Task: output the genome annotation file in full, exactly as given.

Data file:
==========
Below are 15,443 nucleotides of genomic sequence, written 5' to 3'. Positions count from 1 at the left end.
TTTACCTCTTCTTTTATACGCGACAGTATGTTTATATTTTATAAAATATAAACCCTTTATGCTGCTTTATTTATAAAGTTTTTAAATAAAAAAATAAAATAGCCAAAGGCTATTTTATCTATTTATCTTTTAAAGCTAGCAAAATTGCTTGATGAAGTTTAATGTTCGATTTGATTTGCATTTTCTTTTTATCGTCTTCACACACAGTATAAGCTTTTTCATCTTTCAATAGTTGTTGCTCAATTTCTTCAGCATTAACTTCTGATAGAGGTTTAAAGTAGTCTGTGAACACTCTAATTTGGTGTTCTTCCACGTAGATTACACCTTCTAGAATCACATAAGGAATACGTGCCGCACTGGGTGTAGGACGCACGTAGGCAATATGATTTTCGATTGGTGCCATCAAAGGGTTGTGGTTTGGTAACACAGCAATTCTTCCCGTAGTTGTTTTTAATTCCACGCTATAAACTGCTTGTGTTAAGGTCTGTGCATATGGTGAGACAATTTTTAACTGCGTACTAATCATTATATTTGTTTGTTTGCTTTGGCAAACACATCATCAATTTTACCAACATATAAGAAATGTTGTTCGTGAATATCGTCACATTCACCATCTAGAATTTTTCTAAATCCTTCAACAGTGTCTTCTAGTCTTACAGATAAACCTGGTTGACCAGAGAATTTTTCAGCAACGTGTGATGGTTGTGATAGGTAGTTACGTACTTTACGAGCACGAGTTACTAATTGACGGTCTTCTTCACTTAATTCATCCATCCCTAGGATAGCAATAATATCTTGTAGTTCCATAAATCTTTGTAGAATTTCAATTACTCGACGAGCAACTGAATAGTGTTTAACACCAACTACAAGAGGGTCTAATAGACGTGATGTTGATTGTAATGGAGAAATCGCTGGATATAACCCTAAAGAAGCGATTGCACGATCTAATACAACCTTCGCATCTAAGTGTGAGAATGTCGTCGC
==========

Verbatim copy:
Below are 15,443 nucleotides of genomic sequence, written 5' to 3'. Positions count from 1 at the left end.
TTTACCTCTTCTTTTATACGCGACAGTATGTTTATATTTTATAAAATATAAACCCTTTATGCTGCTTTATTTATAAAGTTTTTAAATAAAAAAATAAAATAGCCAAAGGCTATTTTATCTATTTATCTTTTAAAGCTAGCAAAATTGCTTGATGAAGTTTAATGTTCGATTTGATTTGCATTTTCTTTTTATCGTCTTCACACACAGTATAAGCTTTTTCATCTTTCAATAGTTGTTGCTCAATTTCTTCAGCATTAACTTCTGATAGAGGTTTAAAGTAGTCTGTGAACACTCTAATTTGGTGTTCTTCCACGTAGATTACACCTTCTAGAATCACATAAGGAATACGTGCCGCACTGGGTGTAGGACGCACGTAGGCAATATGATTTTCGATTGGTGCCATCAAAGGGTTGTGGTTTGGTAACACAGCAATTCTTCCCGTAGTTGTTTTTAATTCCACGCTATAAACTGCTTGTGTTAAGGTCTGTGCATATGGTGAGACAATTTTTAACTGCGTACTAATCATTATATTTGTTTGTTTGCTTTGGCAAACACATCATCAATTTTACCAACATATAAGAAATGTTGTTCGTGAATATCGTCACATTCACCATCTAGAATTTTTCTAAATCCTTCAACAGTGTCTTCTAGTCTTACAGATAAACCTGGTTGACCAGAGAATTTTTCAGCAACGTGTGATGGTTGTGATAGGTAGTTACGTACTTTACGAGCACGAGTTACTAATTGACGGTCTTCTTCACTTAATTCATCCATCCCTAGGATAGCAATAATATCTTGTAGTTCCATAAATCTTTGTAGAATTTCAATTACTCGACGAGCAACTGAATAGTGTTTAACACCAACTACAAGAGGGTCTAATAGACGTGATGTTGATTGTAATGGAGAAATCGCTGGATATAACCCTAAAGAAGCGATTGCACGATCTAATACAACCTTCGCATCTAAGTGTGAGAATGTCGTCGC